Andy Murray, coach Ivan Lendl end 2nd stint together

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Andy Murray and Ivan Lendl are calling it quits for a second time, ending a partnership that produced three Grand Slam titles and two Olympic gold medals.

Murray announced Friday on his website that he and Lendl “have mutually agreed to end their coaching relationship.”

All of Murray’s greatest triumphs as a tennis player have come with Lendl guiding him as his coach. That includes, most famously, the Scotsman’s 2013 title at Wimbledon, which made him the first British man in 77 years to win the singles championship at the All England Club.

Before that, Lendl helped Murray win the 2012 U.S. Open and the gold medal at the London Olympics earlier that year. Then they split in 2014, before reuniting last year, about a month before Murray won his second Wimbledon trophy.

Murray also reached No. 1 in the ATP rankings while working with Lendl, getting to that spot for the first time in November 2016.

“I’m thankful to Ivan for all his help and guidance over the years,” Murray said in the statement on his site. “We’ve had great success and learned a lot as a team.”

Lendl, who won eight major titles from 1984 to 1990, and Murray were at the forefront of a trend of players hiring former stars of the sport as coaches.

Murray yielded the No. 1 ranking to Rafael Nadal this August, shortly before saying he would miss the rest of the 2017 season because of a hip injury.

It turned out his last match of the year came on July 12 at Wimbledon, where his title defense ended with a five-set quarterfinal loss to Sam Querrey.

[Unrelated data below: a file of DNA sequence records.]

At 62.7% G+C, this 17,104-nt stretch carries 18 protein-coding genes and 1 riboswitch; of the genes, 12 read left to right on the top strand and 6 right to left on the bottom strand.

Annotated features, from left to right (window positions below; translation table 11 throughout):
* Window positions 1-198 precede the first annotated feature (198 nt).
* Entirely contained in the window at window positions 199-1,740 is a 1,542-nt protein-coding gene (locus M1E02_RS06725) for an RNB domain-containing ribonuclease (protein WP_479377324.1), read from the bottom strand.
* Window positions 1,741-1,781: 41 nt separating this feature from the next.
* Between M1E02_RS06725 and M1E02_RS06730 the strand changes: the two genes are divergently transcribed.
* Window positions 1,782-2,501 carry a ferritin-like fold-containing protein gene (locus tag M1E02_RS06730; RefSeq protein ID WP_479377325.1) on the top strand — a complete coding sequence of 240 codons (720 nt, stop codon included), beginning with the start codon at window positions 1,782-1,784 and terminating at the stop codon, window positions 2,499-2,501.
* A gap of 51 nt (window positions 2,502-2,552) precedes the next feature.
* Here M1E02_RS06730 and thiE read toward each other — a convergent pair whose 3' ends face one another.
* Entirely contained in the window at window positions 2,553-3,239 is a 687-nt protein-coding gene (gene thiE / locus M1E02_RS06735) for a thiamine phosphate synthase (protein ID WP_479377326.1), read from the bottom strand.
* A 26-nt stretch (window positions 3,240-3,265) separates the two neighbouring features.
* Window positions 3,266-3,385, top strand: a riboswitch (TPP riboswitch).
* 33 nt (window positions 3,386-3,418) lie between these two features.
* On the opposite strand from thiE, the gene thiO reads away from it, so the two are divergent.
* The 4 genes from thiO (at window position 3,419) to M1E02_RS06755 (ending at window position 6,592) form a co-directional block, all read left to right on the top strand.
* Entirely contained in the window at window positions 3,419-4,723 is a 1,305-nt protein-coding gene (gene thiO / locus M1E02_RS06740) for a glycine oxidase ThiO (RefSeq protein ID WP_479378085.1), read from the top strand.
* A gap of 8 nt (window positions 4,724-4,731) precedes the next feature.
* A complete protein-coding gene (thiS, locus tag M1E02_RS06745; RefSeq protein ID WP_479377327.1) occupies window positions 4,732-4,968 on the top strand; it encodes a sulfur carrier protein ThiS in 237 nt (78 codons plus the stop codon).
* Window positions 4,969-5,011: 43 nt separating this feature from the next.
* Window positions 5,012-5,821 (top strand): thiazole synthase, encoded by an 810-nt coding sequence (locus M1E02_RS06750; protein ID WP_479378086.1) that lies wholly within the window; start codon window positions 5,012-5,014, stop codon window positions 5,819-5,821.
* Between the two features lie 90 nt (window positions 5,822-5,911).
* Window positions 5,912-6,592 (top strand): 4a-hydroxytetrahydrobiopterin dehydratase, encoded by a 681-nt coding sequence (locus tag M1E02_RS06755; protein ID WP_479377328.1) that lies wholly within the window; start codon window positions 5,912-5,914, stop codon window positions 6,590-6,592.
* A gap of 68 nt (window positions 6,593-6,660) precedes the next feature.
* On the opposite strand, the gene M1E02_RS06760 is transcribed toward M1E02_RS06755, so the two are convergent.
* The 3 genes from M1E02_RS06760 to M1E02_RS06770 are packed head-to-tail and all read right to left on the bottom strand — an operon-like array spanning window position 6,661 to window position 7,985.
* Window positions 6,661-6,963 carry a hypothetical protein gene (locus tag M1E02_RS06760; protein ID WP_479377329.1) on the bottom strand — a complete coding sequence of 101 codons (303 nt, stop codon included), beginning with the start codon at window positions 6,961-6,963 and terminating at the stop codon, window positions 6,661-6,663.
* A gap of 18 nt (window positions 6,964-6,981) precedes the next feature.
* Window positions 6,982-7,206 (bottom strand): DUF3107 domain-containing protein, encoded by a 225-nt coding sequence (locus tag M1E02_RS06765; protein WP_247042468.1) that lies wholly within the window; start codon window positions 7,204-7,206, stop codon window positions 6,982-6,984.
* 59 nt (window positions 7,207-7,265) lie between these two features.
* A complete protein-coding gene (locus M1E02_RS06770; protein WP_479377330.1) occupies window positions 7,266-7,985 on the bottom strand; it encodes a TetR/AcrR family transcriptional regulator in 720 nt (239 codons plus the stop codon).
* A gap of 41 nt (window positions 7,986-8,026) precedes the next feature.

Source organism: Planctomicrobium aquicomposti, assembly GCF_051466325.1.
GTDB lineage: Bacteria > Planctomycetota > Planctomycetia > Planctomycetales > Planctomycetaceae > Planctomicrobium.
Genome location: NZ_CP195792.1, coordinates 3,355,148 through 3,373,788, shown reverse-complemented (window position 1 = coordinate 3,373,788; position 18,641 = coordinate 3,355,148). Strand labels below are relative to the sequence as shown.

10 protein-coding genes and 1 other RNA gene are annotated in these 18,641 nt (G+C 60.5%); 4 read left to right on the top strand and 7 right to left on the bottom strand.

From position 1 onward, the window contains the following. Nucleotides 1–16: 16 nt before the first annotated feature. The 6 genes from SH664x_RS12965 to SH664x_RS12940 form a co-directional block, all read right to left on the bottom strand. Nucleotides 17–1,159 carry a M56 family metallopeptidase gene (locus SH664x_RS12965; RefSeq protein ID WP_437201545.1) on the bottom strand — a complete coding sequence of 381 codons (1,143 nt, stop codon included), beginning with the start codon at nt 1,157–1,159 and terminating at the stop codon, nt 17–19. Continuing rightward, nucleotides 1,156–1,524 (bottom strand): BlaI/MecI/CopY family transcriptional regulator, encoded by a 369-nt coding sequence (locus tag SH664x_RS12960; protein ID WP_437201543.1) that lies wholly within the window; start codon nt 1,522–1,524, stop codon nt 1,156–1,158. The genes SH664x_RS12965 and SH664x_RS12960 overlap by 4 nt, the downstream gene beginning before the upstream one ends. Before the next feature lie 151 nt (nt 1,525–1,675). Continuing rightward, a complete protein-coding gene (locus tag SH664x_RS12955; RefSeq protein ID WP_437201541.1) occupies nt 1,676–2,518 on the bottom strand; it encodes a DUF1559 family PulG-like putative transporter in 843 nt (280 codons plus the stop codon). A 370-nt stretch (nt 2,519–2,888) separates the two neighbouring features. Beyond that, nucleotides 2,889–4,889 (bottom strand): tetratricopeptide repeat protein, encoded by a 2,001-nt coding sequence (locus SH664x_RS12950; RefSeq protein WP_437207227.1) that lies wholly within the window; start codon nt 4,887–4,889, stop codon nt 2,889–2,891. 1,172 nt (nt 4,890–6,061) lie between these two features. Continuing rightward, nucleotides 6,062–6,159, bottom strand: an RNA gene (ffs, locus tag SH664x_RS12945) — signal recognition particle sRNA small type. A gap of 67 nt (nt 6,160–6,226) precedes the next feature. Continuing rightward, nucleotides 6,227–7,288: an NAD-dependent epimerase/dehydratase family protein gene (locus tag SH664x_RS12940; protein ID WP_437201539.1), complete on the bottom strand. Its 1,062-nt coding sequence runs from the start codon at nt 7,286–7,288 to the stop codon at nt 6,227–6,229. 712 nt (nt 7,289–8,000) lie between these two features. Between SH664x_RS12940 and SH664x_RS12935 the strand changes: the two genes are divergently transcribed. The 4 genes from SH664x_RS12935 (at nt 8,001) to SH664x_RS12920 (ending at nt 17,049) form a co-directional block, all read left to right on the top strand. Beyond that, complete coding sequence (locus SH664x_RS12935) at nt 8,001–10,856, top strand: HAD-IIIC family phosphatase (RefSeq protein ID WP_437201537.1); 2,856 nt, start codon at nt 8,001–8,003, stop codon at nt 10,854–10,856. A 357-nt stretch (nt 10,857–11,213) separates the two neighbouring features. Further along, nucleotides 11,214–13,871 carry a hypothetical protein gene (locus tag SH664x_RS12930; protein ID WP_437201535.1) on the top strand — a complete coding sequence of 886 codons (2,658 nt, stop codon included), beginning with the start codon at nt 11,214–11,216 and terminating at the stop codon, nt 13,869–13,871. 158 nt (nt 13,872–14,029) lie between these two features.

Murray intends to be ready for the start of next season in January, when the Australian Open is played, saying Friday: “My focus now is on getting ready for Australia with the team I have in place and getting back to competing.”

He plans to enter a tournament in Brisbane, Australia, to prepare for the year’s first Grand Slam tournament. Before that, he will train in Miami, as usual.

Lendl will continue to work with the U.S. Tennis Association’s player development program.

“I wish Andy well going forward,” Lendl said. “We had a great run and a lot of fun.”

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Mayar Sherif becomes first Egyptian to win WTA Tour event

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PARMA, Italy — Mayar Sherif became the first Egyptian to win a WTA Tour event by beating top-seeded Maria Sakkari 7-5, 6-3 at the Parma Ladies Open.

Besides earning her first career title, Sherif also notched her first win over a top-10 opponent.

Along with Tunisia’s Ons Jabeur, who reached the Wimbledon and U.S. Open finals this year, Sherif is raising the profile of tennis in North Africa.

The 74th-ranked Sherif actually had to win two matches on Saturday, first overcoming sixth-seeded Ana Bogdan 6-4, 3-6, 6-4 in the semifinals, which were postponed a day due to rain.

The seventh-ranked Sakkari beat Danka Kovinic 7-5, 6-2 in her semifinal earlier Saturday.

Parma Ladies Open semifinals postponed to same day as final

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PARMA, Italy — The semifinals of the Parma Ladies Open have been postponed by a day and will be played shortly before the final.

The decision was made because of persistent rain at the clay-court tournament.

Top-seeded Maria Sakkari will start on center court against Danka Kovinic at 10:30 a.m. local time (0830 GMT) before sixth-seeded Ana Bogdan’s match against Mayar Sherif.

The final will be after 6 p.m. local time, shortly after the doubles final – with the doubles semifinals also being played earlier in the day on a different court.